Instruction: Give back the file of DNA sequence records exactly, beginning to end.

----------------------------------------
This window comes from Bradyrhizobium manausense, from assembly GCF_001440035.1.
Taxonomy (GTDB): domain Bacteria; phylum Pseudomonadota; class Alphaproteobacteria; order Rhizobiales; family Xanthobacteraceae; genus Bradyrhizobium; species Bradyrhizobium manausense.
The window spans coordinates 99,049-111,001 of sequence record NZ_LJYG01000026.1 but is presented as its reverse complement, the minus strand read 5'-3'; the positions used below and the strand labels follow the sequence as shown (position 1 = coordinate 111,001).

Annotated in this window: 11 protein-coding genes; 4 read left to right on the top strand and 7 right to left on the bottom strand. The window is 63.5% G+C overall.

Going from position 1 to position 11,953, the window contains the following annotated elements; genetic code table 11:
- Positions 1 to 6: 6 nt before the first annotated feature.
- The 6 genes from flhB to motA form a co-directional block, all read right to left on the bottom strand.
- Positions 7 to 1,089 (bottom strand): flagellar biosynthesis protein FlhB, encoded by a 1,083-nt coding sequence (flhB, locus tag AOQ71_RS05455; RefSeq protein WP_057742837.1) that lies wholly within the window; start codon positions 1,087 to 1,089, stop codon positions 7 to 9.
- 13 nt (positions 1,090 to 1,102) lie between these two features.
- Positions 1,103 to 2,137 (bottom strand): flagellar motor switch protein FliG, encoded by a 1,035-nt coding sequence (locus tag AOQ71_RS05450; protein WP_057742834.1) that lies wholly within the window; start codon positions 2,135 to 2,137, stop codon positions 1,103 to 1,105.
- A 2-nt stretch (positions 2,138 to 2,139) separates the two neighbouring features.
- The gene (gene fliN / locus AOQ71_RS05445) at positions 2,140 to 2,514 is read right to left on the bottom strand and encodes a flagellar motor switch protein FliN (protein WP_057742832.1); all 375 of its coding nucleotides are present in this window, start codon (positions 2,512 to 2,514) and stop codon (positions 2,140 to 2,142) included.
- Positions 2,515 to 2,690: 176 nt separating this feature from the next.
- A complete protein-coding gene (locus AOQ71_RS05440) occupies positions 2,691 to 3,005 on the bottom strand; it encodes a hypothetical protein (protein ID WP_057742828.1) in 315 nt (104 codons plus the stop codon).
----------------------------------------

This window comes from Bradyrhizobium manausense, from assembly GCF_001440035.1.
Taxonomy (GTDB): domain Bacteria; phylum Pseudomonadota; class Alphaproteobacteria; order Rhizobiales; family Xanthobacteraceae; genus Bradyrhizobium; species Bradyrhizobium manausense.
The window spans coordinates 99,049-111,001 of sequence record NZ_LJYG01000026.1 but is presented as its reverse complement, the minus strand read 5'-3'; the positions used below and the strand labels follow the sequence as shown (position 1 = coordinate 111,001).

Annotated in this window: 11 protein-coding genes; 4 read left to right on the top strand and 7 right to left on the bottom strand. The window is 63.5% G+C overall.

Going from position 1 to position 11,953, the window contains the following annotated elements; genetic code table 11:
- Positions 1 to 6: 6 nt before the first annotated feature.
- The 6 genes from flhB to motA form a co-directional block, all read right to left on the bottom strand.
- Positions 7 to 1,089 (bottom strand): flagellar biosynthesis protein FlhB, encoded by a 1,083-nt coding sequence (flhB, locus tag AOQ71_RS05455; RefSeq protein WP_057742837.1) that lies wholly within the window; start codon positions 1,087 to 1,089, stop codon positions 7 to 9.
- 13 nt (positions 1,090 to 1,102) lie between these two features.
- Positions 1,103 to 2,137 (bottom strand): flagellar motor switch protein FliG, encoded by a 1,035-nt coding sequence (locus tag AOQ71_RS05450; protein WP_057742834.1) that lies wholly within the window; start codon positions 2,135 to 2,137, stop codon positions 1,103 to 1,105.
- A 2-nt stretch (positions 2,138 to 2,139) separates the two neighbouring features.
- The gene (gene fliN / locus AOQ71_RS05445) at positions 2,140 to 2,514 is read right to left on the bottom strand and encodes a flagellar motor switch protein FliN (protein WP_057742832.1); all 375 of its coding nucleotides are present in this window, start codon (positions 2,512 to 2,514) and stop codon (positions 2,140 to 2,142) included.
- Positions 2,515 to 2,690: 176 nt separating this feature from the next.
- A complete protein-coding gene (locus AOQ71_RS05440) occupies positions 2,691 to 3,005 on the bottom strand; it encodes a hypothetical protein (protein ID WP_057742828.1) in 315 nt (104 codons plus the stop codon).